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Helping to Build a World Without Hunger
  FAO Water  
6th World Water Forum
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Topics
Quality
Productivity
Irrigation
Multiple use of water MUS
Water Scarcity
World Water Forum 6
Theme Water & Food Security
The 9 Targets
T1: Rainfed agriculture
T2: Irrigated agriculture
T3: Productivity
T4: Wastewater
T5: Water storage
T6: Planning
T7: Groundwater
T8: Food waste
T9: Small-holders
Rio+20
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AQUASTAT
AQUASTAT
Modernization of Irrigation Systems
Modernization of Irrigation Systems
UN-Water
Topics WWF6 | Theme 2.2 | Target 5
Water storage

By year 20yy increase by xx% the capacity of water storages in support of irrigated agriculture (either supplementary, deficit, or full irrigation) - within the framework of an environmentally sufficient and socially sound management

Note:In the target, the target date and the (x) % is not specified as such a value will vary between countries and is recommended to be defined at country level instead.



Secure access to water with reliable storage and irrigation has boosted economic growth in many of the developed economies of the Americas and Europe, and through the green revolution in Asia has enabled the transformation of agriculture-based economies to industrial and emerging market economies.

In many cases, these storages also are the ones serving multi-purposes like hydropower contributing to energy security, simultaneously. The level of creation of storages in many developing countries in Africa as well as Asia, however, cannot be considered to be adequate enough to withstand future challenges due to drought and thus ensure food security.

Countries in sub-Saharan Africa store only about 4% of their annual renewable flows, compared with 70%-90% in many developed countries, yet water storage is essential to ensure reliable sources of water for irrigation, water supply and hydropower and to provide a buffer for flood management. About 340 million Africans lack access to safe drinking water, and almost 500 million lack access to improved sanitation facilities. It is thus understandable that the First African Water Week, convened in Tunis in March 2008, opened with a call for greater efforts to ensure water security nationally and regionally.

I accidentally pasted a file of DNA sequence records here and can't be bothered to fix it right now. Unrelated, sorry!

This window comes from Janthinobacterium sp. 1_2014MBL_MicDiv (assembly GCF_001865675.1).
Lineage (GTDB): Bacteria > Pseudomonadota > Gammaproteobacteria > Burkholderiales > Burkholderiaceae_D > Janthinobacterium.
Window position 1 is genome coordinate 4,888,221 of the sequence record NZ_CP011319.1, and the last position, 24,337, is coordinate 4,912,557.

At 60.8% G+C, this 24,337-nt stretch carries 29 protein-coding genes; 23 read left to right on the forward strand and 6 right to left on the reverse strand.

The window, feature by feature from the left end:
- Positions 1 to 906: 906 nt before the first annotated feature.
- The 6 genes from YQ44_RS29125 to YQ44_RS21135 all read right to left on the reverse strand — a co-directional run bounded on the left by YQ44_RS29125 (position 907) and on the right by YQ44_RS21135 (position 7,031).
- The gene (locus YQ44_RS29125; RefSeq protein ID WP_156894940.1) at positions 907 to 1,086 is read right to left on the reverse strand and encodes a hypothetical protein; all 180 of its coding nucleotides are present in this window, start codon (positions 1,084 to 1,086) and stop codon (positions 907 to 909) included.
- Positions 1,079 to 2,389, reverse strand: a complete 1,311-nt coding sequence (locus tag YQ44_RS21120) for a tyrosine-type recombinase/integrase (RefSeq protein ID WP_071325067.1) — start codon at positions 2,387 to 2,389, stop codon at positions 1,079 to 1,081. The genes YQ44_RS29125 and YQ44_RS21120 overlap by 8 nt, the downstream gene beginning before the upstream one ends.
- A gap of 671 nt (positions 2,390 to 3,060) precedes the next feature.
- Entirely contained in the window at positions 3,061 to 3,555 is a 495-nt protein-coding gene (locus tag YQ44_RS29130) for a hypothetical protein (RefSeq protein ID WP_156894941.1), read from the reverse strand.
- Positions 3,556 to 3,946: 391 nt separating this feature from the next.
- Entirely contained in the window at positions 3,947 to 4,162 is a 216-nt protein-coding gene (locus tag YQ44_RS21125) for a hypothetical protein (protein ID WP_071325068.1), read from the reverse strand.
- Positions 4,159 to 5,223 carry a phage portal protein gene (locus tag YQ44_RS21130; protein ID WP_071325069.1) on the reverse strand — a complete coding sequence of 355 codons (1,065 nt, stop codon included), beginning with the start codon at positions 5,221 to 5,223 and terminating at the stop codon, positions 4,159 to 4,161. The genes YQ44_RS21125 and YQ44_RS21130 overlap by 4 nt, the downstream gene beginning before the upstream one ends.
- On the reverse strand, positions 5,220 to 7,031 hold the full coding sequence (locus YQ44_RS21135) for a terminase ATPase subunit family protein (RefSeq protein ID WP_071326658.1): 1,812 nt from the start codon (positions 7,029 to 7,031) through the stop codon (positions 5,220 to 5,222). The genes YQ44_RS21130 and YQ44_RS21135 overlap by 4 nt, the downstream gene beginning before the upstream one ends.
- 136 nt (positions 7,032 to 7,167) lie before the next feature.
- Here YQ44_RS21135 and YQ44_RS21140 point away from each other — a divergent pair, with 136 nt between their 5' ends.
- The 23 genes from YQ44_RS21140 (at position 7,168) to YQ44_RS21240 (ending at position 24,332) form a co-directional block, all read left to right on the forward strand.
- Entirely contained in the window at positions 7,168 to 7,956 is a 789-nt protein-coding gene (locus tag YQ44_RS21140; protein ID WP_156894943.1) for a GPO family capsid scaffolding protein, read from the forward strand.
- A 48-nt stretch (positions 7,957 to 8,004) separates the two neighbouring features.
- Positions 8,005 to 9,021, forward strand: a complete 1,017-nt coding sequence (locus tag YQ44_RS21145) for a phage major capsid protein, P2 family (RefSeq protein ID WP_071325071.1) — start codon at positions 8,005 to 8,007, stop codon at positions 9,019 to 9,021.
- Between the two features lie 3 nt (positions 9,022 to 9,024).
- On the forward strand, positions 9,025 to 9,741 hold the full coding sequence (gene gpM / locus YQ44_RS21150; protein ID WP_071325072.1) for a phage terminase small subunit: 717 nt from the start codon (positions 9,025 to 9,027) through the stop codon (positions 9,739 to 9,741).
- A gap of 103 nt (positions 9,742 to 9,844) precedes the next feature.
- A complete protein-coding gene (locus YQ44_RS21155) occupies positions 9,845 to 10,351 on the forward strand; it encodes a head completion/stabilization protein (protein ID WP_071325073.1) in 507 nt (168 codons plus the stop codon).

In arid and semi arid parts of countries in Asia the high population pressure has also enhanced demands, and these are in some cases, in excess of supply resulting in a few basins getting closed (like Cauvery Basin, Peninsular India). A few countries are contemplating long distance water transfer as in China and India to meet the exigencies of water shortage for multiple needs, while simultaneously addressing the enhancing efficiency and reducing demands.

Rapid pace of ground water development has resulted in a number of problems. In many arid and hard rock areas, overdraft and associated water quality problems are increasing. The development of groundwater in some coastal areas in the country has led to landward movement of seawater fresh water interface resulting in contamination of fresh water aquifers. In addition to problems caused due to human interference, natural factors like occurrence of high content of fluoride, arsenic and iron are also affecting the ground water quality in several parts of the country. In many situations, the over exploitation of ground water to an unsustainable level, as it obtains now, can be reversed with proper dam backed storage supplies for the systems developed with irrigation facilities, thereby weaning the farmers from resorting to unsustainable abstractions which also seek energy and associated green house gas effects.